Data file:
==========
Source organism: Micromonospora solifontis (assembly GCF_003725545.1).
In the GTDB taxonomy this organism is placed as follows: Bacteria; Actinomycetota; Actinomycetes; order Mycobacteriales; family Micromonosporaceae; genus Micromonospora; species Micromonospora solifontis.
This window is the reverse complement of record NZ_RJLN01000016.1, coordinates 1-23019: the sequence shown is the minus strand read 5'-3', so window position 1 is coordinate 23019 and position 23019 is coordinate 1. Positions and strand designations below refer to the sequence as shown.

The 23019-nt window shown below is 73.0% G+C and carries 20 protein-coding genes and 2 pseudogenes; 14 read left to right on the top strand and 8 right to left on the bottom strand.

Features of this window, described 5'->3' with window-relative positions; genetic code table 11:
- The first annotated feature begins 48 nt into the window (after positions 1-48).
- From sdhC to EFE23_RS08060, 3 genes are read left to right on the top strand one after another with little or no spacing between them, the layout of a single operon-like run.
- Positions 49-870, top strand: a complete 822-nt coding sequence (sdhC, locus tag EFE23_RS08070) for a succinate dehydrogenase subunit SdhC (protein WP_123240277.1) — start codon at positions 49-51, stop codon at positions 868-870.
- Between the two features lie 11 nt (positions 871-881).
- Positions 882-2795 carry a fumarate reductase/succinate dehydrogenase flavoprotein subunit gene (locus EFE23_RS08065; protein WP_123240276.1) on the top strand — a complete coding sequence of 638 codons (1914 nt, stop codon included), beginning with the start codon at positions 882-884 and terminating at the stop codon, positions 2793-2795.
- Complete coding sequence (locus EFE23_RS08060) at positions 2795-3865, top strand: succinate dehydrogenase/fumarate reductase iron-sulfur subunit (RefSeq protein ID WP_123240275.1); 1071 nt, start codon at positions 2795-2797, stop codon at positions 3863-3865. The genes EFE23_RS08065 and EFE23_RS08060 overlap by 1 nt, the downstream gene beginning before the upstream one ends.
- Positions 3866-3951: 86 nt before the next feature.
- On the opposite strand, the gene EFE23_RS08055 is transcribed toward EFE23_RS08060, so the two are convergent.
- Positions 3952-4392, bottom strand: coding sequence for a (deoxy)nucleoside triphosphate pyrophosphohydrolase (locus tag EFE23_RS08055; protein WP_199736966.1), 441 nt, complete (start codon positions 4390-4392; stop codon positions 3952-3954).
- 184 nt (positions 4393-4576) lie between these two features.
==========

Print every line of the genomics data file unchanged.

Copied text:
Source organism: Micromonospora solifontis (assembly GCF_003725545.1).
In the GTDB taxonomy this organism is placed as follows: Bacteria; Actinomycetota; Actinomycetes; order Mycobacteriales; family Micromonosporaceae; genus Micromonospora; species Micromonospora solifontis.
This window is the reverse complement of record NZ_RJLN01000016.1, coordinates 1-23019: the sequence shown is the minus strand read 5'-3', so window position 1 is coordinate 23019 and position 23019 is coordinate 1. Positions and strand designations below refer to the sequence as shown.

The 23019-nt window shown below is 73.0% G+C and carries 20 protein-coding genes and 2 pseudogenes; 14 read left to right on the top strand and 8 right to left on the bottom strand.

Features of this window, described 5'->3' with window-relative positions; genetic code table 11:
- The first annotated feature begins 48 nt into the window (after positions 1-48).
- From sdhC to EFE23_RS08060, 3 genes are read left to right on the top strand one after another with little or no spacing between them, the layout of a single operon-like run.
- Positions 49-870, top strand: a complete 822-nt coding sequence (sdhC, locus tag EFE23_RS08070) for a succinate dehydrogenase subunit SdhC (protein WP_123240277.1) — start codon at positions 49-51, stop codon at positions 868-870.
- Between the two features lie 11 nt (positions 871-881).
- Positions 882-2795 carry a fumarate reductase/succinate dehydrogenase flavoprotein subunit gene (locus EFE23_RS08065; protein WP_123240276.1) on the top strand — a complete coding sequence of 638 codons (1914 nt, stop codon included), beginning with the start codon at positions 882-884 and terminating at the stop codon, positions 2793-2795.
- Complete coding sequence (locus EFE23_RS08060) at positions 2795-3865, top strand: succinate dehydrogenase/fumarate reductase iron-sulfur subunit (RefSeq protein ID WP_123240275.1); 1071 nt, start codon at positions 2795-2797, stop codon at positions 3863-3865. The genes EFE23_RS08065 and EFE23_RS08060 overlap by 1 nt, the downstream gene beginning before the upstream one ends.
- Positions 3866-3951: 86 nt before the next feature.
- On the opposite strand, the gene EFE23_RS08055 is transcribed toward EFE23_RS08060, so the two are convergent.
- Positions 3952-4392, bottom strand: coding sequence for a (deoxy)nucleoside triphosphate pyrophosphohydrolase (locus tag EFE23_RS08055; protein WP_199736966.1), 441 nt, complete (start codon positions 4390-4392; stop codon positions 3952-3954).
- 184 nt (positions 4393-4576) lie between these two features.